Between June 20, 2002, and Dec 12, 2005, we enrolled 235 patients with HER2-positive disease, of whom 118 received chemotherapy alone and 117 received chemotherapy plus trastuzumab. 99 additional patients with HER2-negative disease were included in the parallel cohort. After a median follow-up of 5.4 years (IQR 3.1-6.8) the event-free-survival benefit from the addition of trastuzumab to chemotherapy was maintained in patients with HER2-positive disease. 5 year event-free survival was 58% (95% CI 48-66) in patients in the trastuzumab group and 43% (34-52) in those in the chemotherapy group; the unadjusted hazard ratio (HR) for event-free survival between the two randomised HER2-positive treatment groups was 0.64 (95% CI 0.44-0.93; two-sided log-rank p=0.016). Event-free survival was strongly associated with pathological complete remission in patients given trastuzumab. Of the 68 patients with a pathological complete response (45 with trastuzumab and 23 with chemotherapy alone), the HR for event-free survival between those with and without trastuzumab was 0.29 (95% CI 0.11-0.78). During follow-up only four cardiovascular adverse events were regarded by the investigator to be drug-related (grade 2 lymphostasis and grade 2 lymphoedema, each in one patient in the trastuzumab group, and grade 2 thrombosis and grade 2 deep vein thrombosis, each in one patient in the chemotherapy-alone group).INTERPRETATION:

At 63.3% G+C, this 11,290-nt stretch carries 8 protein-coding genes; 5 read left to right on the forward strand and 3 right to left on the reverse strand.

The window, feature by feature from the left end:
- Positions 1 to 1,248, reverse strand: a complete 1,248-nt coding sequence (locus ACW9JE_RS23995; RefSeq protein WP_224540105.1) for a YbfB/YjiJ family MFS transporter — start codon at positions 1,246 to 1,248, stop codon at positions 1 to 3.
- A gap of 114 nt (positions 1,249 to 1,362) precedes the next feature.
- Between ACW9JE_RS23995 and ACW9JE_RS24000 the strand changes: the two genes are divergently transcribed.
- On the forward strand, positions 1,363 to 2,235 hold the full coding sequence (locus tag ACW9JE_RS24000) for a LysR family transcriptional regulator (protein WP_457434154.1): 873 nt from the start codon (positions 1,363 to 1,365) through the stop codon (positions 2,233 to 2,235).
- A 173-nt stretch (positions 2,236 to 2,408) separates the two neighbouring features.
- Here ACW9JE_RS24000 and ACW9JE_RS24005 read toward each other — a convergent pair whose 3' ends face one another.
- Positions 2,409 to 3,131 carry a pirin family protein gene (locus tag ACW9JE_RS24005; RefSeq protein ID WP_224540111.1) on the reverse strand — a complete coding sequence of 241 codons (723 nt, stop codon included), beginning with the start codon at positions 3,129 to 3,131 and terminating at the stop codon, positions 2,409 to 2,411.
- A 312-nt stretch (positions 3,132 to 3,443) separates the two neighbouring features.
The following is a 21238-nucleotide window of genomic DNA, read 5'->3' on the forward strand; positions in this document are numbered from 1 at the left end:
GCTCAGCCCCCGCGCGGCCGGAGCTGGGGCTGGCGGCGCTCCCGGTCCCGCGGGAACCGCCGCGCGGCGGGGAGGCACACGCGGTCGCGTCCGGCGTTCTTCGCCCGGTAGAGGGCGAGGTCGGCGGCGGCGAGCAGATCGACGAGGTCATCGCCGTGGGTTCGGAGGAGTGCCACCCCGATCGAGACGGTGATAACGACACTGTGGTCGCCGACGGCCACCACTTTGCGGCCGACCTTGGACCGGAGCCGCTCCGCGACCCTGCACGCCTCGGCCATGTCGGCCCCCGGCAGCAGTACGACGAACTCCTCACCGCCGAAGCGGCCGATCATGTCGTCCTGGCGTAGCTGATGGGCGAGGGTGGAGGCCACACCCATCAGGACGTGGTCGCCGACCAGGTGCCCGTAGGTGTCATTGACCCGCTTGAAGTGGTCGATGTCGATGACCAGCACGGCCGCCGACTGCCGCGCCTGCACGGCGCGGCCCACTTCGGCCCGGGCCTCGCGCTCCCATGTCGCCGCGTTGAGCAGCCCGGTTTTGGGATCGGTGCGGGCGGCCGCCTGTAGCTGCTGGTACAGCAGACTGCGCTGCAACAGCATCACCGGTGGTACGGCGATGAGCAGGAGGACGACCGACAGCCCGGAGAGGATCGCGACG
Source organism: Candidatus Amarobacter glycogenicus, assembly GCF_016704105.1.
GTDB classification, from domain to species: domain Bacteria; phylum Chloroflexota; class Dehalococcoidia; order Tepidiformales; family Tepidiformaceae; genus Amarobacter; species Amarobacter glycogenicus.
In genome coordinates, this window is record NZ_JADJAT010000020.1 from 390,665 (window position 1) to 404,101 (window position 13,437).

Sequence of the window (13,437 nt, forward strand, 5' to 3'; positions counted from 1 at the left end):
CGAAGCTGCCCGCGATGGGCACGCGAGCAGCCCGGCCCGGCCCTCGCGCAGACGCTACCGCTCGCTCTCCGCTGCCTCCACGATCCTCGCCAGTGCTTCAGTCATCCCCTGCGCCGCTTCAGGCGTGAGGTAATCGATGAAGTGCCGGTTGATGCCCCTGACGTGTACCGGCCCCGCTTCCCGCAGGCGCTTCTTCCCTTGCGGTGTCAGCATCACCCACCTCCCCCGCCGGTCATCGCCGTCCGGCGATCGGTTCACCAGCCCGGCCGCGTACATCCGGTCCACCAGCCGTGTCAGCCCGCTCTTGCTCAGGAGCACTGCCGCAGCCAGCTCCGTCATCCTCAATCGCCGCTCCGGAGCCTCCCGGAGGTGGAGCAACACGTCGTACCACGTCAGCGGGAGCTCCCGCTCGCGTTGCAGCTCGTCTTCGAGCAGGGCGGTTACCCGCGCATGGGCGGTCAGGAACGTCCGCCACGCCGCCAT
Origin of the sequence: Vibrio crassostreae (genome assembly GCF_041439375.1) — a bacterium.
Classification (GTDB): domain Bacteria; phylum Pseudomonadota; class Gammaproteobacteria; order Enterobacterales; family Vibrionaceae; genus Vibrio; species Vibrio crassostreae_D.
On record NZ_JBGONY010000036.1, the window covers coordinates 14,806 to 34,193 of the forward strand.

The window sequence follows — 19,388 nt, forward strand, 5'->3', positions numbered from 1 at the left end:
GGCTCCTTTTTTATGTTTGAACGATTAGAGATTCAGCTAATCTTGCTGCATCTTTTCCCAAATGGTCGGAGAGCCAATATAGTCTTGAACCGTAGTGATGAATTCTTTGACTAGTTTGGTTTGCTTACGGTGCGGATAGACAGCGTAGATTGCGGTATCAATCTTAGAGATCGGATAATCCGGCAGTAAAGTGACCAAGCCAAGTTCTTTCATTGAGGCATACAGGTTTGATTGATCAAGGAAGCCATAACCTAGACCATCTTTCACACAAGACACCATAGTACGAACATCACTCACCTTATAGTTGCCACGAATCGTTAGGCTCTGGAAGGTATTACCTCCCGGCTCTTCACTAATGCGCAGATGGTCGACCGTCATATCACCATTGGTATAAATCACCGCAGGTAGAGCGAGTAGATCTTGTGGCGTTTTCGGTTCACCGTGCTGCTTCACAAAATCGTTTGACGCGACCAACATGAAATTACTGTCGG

These results show a sustained benefit in event-free survival from trastuzumab-containing neoadjuvant therapy followed by adjuvant trastuzumab in patients with locally advanced or inflammatory breast cancer, and provide new insight into the association between pathological complete remission and long-term outcomes in HER2-positive disease.Related: Breast Cancer Trastuzumab (Herceptin)